The Fundamentals of Catching a Foul Ball or Home Run


After reading the title of this piece, one might logically be expecting some sort of insight into successfully catching and securing a souvenir at a ballgame. However, in this case, you would be mistaken. What follows is a brief account of how I completely and unequivocally failed in this very task in front of a rather large group of people. Actually, there is not much to this story beyond my own embarrassment.

A friend and I were attending a Cubs/Brewers game at Miller Park in Milwaukee. If memory serves, it was the Cubs half of the fourth inning, and Anthony Rizzo was at the plate. We were seated at club level just beyond third base, and were in the first row of our section. Rizzo hit a relatively high foul ball that just so happened to find me. Unfortunately, I was engaged in conversation and did not turn until the ball was on me. It struck me directly in the chest, shattering my sunglasses that were resting on my shirt, and bouncing away into the camera well nearby where another fan retrieved it.

Before we continue, I feel it is necessary to explain my thoughts on people who fail to pay attention at a ballgame. I have never understood how someone can pay for a ticket to a ballgame, and then proceed to ignore the action on the field. Excessive conversation is one thing, but the gratuitous texting that takes place at ballgames is quite another. Next time you are at a ballgame, take a quick peek around and see how many people in your section are looking down at their various technological devices, provided you are not doing so yourself. Now I have been guilty of both texting and talking, but have always managed to keep an eye on the action. However, in this instance, I was talking and not watching, and became what I despise.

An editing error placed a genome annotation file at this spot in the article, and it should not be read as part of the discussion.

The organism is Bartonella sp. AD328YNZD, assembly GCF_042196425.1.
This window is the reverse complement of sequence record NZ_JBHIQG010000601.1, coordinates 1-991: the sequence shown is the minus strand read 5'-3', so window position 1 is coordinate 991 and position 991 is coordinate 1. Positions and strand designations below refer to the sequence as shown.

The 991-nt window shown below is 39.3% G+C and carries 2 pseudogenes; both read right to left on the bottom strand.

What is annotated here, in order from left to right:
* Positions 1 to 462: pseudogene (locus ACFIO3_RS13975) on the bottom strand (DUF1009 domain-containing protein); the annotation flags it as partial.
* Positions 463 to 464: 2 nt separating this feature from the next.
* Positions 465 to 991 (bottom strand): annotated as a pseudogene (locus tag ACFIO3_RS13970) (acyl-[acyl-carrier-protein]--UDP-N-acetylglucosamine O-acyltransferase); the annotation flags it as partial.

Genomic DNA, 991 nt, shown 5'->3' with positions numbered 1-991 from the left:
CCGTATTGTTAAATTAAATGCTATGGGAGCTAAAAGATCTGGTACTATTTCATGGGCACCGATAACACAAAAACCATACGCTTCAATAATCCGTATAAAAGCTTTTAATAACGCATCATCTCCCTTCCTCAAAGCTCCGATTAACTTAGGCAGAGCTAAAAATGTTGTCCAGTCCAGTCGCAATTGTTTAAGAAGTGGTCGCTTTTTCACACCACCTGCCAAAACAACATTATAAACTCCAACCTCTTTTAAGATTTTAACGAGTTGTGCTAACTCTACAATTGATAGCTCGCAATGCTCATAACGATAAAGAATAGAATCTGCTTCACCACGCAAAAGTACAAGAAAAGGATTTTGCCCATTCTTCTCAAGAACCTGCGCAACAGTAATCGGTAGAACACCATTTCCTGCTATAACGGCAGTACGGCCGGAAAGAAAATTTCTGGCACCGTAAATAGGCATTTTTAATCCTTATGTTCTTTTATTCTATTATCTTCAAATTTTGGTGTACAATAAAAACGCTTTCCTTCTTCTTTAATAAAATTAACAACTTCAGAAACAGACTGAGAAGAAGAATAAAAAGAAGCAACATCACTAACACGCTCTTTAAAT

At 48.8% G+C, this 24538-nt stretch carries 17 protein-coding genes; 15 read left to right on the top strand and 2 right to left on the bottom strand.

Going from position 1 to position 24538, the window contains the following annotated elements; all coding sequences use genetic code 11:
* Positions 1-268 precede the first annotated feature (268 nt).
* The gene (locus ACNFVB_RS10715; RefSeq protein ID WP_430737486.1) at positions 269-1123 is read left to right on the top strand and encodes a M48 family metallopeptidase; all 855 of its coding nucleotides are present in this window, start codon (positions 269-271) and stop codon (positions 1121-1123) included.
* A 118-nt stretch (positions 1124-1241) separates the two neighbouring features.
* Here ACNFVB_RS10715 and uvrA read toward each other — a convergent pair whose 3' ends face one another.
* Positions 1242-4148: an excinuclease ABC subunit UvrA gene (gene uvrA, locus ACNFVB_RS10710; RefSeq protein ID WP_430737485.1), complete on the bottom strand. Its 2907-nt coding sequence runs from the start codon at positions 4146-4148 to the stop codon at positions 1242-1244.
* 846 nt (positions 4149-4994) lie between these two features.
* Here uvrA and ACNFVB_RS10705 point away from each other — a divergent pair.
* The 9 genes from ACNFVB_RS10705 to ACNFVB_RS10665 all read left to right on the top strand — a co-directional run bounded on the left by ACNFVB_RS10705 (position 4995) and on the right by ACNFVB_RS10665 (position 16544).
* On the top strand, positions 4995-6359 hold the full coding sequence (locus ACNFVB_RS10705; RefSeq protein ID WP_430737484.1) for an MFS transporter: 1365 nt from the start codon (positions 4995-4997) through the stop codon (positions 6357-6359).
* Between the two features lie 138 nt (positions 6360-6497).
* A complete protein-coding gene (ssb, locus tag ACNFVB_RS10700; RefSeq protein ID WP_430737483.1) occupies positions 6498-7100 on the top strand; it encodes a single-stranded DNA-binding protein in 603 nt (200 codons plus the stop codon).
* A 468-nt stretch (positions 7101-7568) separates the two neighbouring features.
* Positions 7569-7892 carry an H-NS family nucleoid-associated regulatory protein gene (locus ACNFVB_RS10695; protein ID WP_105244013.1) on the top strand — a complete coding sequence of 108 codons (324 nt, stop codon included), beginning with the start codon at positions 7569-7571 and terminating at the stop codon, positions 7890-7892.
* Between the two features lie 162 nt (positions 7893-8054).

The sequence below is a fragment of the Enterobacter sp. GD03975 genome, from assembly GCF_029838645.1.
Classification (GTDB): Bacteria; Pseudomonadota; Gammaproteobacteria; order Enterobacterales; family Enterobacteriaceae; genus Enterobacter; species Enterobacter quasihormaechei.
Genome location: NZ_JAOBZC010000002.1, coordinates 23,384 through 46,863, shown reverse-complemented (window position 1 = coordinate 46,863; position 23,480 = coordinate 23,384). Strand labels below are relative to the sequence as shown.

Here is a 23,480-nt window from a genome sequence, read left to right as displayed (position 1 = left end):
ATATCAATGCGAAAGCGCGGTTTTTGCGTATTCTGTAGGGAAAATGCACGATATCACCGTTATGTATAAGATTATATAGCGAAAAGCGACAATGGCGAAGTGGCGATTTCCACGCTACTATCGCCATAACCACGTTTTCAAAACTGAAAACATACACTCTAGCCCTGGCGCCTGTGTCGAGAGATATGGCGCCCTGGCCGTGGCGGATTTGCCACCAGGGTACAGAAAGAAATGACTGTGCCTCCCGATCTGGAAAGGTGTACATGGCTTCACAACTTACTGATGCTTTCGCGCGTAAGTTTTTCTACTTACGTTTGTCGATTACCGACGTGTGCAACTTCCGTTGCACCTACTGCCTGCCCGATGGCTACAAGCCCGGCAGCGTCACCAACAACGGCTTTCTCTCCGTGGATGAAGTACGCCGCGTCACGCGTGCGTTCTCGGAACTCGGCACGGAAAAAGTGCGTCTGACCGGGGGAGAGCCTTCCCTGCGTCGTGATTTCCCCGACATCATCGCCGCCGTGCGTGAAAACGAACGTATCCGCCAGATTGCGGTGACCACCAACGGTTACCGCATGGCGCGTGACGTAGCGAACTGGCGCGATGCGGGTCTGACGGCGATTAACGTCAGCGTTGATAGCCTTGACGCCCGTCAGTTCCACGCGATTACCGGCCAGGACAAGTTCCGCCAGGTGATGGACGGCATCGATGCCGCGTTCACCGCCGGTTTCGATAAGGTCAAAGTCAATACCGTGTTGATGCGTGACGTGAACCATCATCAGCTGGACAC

After it happened, my initial embarrassment gave way to anger and frustration. I have been to quite a few ballgames on many levels, but have never caught a foul ball. If I had actually been paying attention, I could have simply stood up and caught the ball. What a triumphant moment it would have been! My hand to eye coordination is usually adequate enough to make a play; in contrast to some folks you see flailing about helplessly when a ball is hit towards them. This would have been a relatively easy play, as this was a pretty high foul ball, as opposed to a line drive.

Anyway, we chuckled about it the rest of the game, and had a few more drinks to drown my sorrows. As a Cub fan, I did endure some good-natured ribbing from some Brewer fans we had been conversing with throughout the game as well.

I am a pretty good sport for the most part, and thought I handled the entire scene fairly well. But over the next few days, as the substantial bruise on my chest served as a constant reminder of my shame, one thought overwhelmed me. It occurred to me that this was likely my best chance to catch a ball at an MLB game, and statistically speaking, the odds are rather long that it will happen again. I blew it, and it really bums me out.

I have not been compelled to tell many people about this ballpark indignity until now. I thought that perhaps I could achieve some catharsis by writing about it.

Nope. Not so much.


Posted on August 5, 2013, in 2017. Bookmark the permalink. 2 Comments.

  1. I am happy to say I don’t feel your pain, but I will add I can identify with the pain of being close but no cigar. On the other hand my brother got two home-run balls, one by Sal Bando, and the other a Reggie Jackson shot in the same playoff game back in the 1971 final against Baltimore in Oakland. I suspect that was kind of a rare feat which I attribute to his being an athletic 16 year old at the time. I reached for Jackson’s but his reach was longer, darn! As for Bando’s he nearly was thrown out for run down the stairs of the bleachers to behind the left field fence. Just my luck.

  2. Wow! That is just crazy good luck for your brother. And a playoff game too. Very cool.

Leave a Reply

Fill in your details below or click an icon to log in: Logo

You are commenting using your account. Log Out /  Change )

Google+ photo

You are commenting using your Google+ account. Log Out /  Change )

Twitter picture

You are commenting using your Twitter account. Log Out /  Change )

Facebook photo

You are commenting using your Facebook account. Log Out /  Change )


Connecting to %s

%d bloggers like this: